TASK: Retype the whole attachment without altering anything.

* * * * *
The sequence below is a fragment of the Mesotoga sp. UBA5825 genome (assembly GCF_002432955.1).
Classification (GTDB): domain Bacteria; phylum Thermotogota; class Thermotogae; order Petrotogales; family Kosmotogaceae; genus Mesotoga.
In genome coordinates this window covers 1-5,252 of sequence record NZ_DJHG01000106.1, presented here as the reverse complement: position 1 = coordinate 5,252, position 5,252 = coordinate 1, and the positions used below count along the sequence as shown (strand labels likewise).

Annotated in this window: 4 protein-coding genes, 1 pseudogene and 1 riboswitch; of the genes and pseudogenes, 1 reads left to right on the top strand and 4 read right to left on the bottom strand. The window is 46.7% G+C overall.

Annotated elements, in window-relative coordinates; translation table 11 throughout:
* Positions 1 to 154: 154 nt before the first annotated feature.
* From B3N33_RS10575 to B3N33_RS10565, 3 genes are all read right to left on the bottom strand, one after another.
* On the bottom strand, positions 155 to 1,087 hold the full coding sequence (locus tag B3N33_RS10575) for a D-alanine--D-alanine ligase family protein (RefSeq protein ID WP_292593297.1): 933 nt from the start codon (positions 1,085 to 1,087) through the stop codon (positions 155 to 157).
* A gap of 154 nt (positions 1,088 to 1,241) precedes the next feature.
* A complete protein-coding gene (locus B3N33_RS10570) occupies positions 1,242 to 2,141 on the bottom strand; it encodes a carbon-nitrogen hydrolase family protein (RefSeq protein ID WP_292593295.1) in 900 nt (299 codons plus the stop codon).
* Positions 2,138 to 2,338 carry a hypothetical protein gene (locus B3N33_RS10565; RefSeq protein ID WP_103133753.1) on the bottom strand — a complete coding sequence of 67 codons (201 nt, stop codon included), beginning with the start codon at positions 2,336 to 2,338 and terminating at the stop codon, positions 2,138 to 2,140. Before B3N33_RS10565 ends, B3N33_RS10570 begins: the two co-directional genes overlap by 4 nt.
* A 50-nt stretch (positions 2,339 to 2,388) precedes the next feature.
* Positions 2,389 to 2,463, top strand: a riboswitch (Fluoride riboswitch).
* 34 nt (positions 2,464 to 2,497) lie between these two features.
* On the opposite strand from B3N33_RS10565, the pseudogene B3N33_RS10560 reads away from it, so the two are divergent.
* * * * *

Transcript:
The sequence below is a fragment of the Mesotoga sp. UBA5825 genome (assembly GCF_002432955.1).
Classification (GTDB): domain Bacteria; phylum Thermotogota; class Thermotogae; order Petrotogales; family Kosmotogaceae; genus Mesotoga.
In genome coordinates this window covers 1-5,252 of sequence record NZ_DJHG01000106.1, presented here as the reverse complement: position 1 = coordinate 5,252, position 5,252 = coordinate 1, and the positions used below count along the sequence as shown (strand labels likewise).

Annotated in this window: 4 protein-coding genes, 1 pseudogene and 1 riboswitch; of the genes and pseudogenes, 1 reads left to right on the top strand and 4 read right to left on the bottom strand. The window is 46.7% G+C overall.

Annotated elements, in window-relative coordinates; translation table 11 throughout:
* Positions 1 to 154: 154 nt before the first annotated feature.
* From B3N33_RS10575 to B3N33_RS10565, 3 genes are all read right to left on the bottom strand, one after another.
* On the bottom strand, positions 155 to 1,087 hold the full coding sequence (locus tag B3N33_RS10575) for a D-alanine--D-alanine ligase family protein (RefSeq protein ID WP_292593297.1): 933 nt from the start codon (positions 1,085 to 1,087) through the stop codon (positions 155 to 157).
* A gap of 154 nt (positions 1,088 to 1,241) precedes the next feature.
* A complete protein-coding gene (locus B3N33_RS10570) occupies positions 1,242 to 2,141 on the bottom strand; it encodes a carbon-nitrogen hydrolase family protein (RefSeq protein ID WP_292593295.1) in 900 nt (299 codons plus the stop codon).
* Positions 2,138 to 2,338 carry a hypothetical protein gene (locus B3N33_RS10565; RefSeq protein ID WP_103133753.1) on the bottom strand — a complete coding sequence of 67 codons (201 nt, stop codon included), beginning with the start codon at positions 2,336 to 2,338 and terminating at the stop codon, positions 2,138 to 2,140. Before B3N33_RS10565 ends, B3N33_RS10570 begins: the two co-directional genes overlap by 4 nt.
* A 50-nt stretch (positions 2,339 to 2,388) precedes the next feature.
* Positions 2,389 to 2,463, top strand: a riboswitch (Fluoride riboswitch).
* 34 nt (positions 2,464 to 2,497) lie between these two features.
* On the opposite strand from B3N33_RS10565, the pseudogene B3N33_RS10560 reads away from it, so the two are divergent.